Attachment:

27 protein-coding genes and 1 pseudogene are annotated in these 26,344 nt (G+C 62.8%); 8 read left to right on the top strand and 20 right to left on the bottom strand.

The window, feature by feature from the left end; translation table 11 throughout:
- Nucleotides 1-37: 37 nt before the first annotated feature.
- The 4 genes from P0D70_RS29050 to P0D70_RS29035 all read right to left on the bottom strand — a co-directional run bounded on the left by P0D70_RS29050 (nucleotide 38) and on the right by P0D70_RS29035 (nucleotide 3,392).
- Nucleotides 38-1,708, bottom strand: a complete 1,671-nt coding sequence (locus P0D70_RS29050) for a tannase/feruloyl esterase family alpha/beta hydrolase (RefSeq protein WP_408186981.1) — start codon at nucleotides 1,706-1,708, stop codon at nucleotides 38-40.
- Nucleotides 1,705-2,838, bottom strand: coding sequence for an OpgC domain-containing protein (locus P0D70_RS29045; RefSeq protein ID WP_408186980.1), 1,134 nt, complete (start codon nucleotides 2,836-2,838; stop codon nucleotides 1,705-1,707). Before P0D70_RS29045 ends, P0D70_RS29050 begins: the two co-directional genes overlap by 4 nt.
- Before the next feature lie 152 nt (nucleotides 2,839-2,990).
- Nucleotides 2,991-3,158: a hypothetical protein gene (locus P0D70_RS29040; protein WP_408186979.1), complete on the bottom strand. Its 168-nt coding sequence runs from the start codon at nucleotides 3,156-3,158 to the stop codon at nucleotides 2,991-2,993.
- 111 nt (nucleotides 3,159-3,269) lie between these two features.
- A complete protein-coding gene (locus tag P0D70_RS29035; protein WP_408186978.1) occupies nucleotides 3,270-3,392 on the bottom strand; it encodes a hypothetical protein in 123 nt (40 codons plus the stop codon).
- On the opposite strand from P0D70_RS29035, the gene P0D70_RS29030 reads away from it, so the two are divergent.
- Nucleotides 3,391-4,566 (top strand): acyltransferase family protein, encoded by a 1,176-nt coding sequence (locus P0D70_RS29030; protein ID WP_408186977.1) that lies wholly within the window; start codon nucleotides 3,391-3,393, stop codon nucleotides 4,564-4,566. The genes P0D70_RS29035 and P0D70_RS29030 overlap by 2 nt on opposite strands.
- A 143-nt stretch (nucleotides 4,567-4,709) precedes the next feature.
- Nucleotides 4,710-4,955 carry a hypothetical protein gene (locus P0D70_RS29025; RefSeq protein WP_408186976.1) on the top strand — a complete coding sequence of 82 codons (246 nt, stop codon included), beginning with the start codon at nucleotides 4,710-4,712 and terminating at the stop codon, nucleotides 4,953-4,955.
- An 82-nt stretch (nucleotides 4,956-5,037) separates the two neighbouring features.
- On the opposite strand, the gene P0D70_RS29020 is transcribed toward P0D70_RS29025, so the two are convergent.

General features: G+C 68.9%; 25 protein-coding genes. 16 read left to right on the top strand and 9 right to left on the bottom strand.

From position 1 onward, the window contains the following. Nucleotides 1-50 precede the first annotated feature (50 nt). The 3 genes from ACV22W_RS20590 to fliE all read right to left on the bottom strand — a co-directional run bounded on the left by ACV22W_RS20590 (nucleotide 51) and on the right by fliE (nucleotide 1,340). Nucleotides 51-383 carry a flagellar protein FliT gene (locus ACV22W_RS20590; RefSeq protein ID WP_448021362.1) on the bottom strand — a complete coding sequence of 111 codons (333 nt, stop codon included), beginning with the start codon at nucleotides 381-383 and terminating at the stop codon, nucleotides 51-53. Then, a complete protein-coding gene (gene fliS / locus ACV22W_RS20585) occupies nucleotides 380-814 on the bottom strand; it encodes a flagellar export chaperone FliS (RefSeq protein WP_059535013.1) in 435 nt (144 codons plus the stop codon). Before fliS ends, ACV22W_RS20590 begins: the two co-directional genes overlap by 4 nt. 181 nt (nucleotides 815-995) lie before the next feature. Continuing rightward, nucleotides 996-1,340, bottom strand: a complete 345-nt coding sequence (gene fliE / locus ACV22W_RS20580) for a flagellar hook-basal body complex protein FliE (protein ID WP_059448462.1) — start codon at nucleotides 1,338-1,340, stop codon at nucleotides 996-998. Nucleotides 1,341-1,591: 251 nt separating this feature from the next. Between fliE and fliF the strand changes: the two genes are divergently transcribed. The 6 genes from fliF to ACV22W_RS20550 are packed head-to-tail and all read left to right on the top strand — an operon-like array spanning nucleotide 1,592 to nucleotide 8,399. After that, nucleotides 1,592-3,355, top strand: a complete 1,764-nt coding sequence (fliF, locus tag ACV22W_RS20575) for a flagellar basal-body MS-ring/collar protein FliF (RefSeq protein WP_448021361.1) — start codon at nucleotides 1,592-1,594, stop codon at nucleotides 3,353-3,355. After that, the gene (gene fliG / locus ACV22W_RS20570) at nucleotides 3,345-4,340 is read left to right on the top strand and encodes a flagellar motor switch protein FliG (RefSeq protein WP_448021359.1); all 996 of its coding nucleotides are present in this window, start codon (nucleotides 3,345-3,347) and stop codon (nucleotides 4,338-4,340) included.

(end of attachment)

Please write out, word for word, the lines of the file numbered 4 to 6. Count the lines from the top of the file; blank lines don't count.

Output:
- The 4 genes from P0D70_RS29050 to P0D70_RS29035 all read right to left on the bottom strand — a co-directional run bounded on the left by P0D70_RS29050 (nucleotide 38) and on the right by P0D70_RS29035 (nucleotide 3,392).
- Nucleotides 38-1,708, bottom strand: a complete 1,671-nt coding sequence (locus P0D70_RS29050) for a tannase/feruloyl esterase family alpha/beta hydrolase (RefSeq protein WP_408186981.1) — start codon at nucleotides 1,706-1,708, stop codon at nucleotides 38-40.
- Nucleotides 1,705-2,838, bottom strand: coding sequence for an OpgC domain-containing protein (locus P0D70_RS29045; RefSeq protein ID WP_408186980.1), 1,134 nt, complete (start codon nucleotides 2,836-2,838; stop codon nucleotides 1,705-1,707). Before P0D70_RS29045 ends, P0D70_RS29050 begins: the two co-directional genes overlap by 4 nt.